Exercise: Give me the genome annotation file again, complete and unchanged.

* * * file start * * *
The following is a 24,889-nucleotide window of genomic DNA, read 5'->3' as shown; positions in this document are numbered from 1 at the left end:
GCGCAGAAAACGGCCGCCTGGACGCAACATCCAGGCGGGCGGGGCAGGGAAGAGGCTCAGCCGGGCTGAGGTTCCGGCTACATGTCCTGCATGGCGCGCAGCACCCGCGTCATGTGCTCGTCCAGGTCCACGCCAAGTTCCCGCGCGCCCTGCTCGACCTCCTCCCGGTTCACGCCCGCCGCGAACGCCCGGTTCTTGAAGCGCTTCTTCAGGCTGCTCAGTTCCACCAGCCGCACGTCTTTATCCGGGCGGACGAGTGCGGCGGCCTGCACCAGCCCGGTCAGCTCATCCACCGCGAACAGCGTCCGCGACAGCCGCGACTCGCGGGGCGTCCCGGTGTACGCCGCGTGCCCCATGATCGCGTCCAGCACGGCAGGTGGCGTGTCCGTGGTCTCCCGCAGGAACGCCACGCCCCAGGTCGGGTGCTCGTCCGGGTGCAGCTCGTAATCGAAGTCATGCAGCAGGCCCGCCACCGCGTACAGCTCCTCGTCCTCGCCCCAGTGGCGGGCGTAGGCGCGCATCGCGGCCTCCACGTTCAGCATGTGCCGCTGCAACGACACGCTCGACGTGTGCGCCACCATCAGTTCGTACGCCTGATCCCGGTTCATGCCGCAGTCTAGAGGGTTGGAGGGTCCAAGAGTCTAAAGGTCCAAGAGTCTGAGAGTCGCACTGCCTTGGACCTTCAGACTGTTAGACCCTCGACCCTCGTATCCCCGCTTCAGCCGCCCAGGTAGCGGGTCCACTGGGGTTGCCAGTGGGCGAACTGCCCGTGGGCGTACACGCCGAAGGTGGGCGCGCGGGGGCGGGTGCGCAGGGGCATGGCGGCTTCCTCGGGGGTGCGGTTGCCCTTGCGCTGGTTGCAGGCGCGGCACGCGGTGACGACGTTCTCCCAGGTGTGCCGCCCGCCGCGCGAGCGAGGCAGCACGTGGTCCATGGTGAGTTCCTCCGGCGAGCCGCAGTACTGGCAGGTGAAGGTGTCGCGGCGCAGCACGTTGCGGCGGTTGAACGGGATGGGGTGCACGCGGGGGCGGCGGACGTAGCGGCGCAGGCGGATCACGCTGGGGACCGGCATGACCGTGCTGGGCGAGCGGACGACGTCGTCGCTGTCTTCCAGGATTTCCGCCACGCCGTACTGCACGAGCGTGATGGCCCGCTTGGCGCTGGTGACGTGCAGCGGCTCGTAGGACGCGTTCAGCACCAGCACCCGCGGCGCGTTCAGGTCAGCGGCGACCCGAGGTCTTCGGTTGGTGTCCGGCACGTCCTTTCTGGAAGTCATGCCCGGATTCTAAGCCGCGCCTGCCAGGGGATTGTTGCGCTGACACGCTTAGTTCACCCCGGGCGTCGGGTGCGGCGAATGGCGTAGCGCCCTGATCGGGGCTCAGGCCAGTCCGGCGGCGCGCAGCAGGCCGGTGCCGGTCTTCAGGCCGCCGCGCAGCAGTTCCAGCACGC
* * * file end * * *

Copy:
The following is a 24,889-nucleotide window of genomic DNA, read 5'->3' as shown; positions in this document are numbered from 1 at the left end:
GCGCAGAAAACGGCCGCCTGGACGCAACATCCAGGCGGGCGGGGCAGGGAAGAGGCTCAGCCGGGCTGAGGTTCCGGCTACATGTCCTGCATGGCGCGCAGCACCCGCGTCATGTGCTCGTCCAGGTCCACGCCAAGTTCCCGCGCGCCCTGCTCGACCTCCTCCCGGTTCACGCCCGCCGCGAACGCCCGGTTCTTGAAGCGCTTCTTCAGGCTGCTCAGTTCCACCAGCCGCACGTCTTTATCCGGGCGGACGAGTGCGGCGGCCTGCACCAGCCCGGTCAGCTCATCCACCGCGAACAGCGTCCGCGACAGCCGCGACTCGCGGGGCGTCCCGGTGTACGCCGCGTGCCCCATGATCGCGTCCAGCACGGCAGGTGGCGTGTCCGTGGTCTCCCGCAGGAACGCCACGCCCCAGGTCGGGTGCTCGTCCGGGTGCAGCTCGTAATCGAAGTCATGCAGCAGGCCCGCCACCGCGTACAGCTCCTCGTCCTCGCCCCAGTGGCGGGCGTAGGCGCGCATCGCGGCCTCCACGTTCAGCATGTGCCGCTGCAACGACACGCTCGACGTGTGCGCCACCATCAGTTCGTACGCCTGATCCCGGTTCATGCCGCAGTCTAGAGGGTTGGAGGGTCCAAGAGTCTAAAGGTCCAAGAGTCTGAGAGTCGCACTGCCTTGGACCTTCAGACTGTTAGACCCTCGACCCTCGTATCCCCGCTTCAGCCGCCCAGGTAGCGGGTCCACTGGGGTTGCCAGTGGGCGAACTGCCCGTGGGCGTACACGCCGAAGGTGGGCGCGCGGGGGCGGGTGCGCAGGGGCATGGCGGCTTCCTCGGGGGTGCGGTTGCCCTTGCGCTGGTTGCAGGCGCGGCACGCGGTGACGACGTTCTCCCAGGTGTGCCGCCCGCCGCGCGAGCGAGGCAGCACGTGGTCCATGGTGAGTTCCTCCGGCGAGCCGCAGTACTGGCAGGTGAAGGTGTCGCGGCGCAGCACGTTGCGGCGGTTGAACGGGATGGGGTGCACGCGGGGGCGGCGGACGTAGCGGCGCAGGCGGATCACGCTGGGGACCGGCATGACCGTGCTGGGCGAGCGGACGACGTCGTCGCTGTCTTCCAGGATTTCCGCCACGCCGTACTGCACGAGCGTGATGGCCCGCTTGGCGCTGGTGACGTGCAGCGGCTCGTAGGACGCGTTCAGCACCAGCACCCGCGGCGCGTTCAGGTCAGCGGCGACCCGAGGTCTTCGGTTGGTGTCCGGCACGTCCTTTCTGGAAGTCATGCCCGGATTCTAAGCCGCGCCTGCCAGGGGATTGTTGCGCTGACACGCTTAGTTCACCCCGGGCGTCGGGTGCGGCGAATGGCGTAGCGCCCTGATCGGGGCTCAGGCCAGTCCGGCGGCGCGCAGCAGGCCGGTGCCGGTCTTCAGGCCGCCGCGCAGCAGTTCCAGCACGC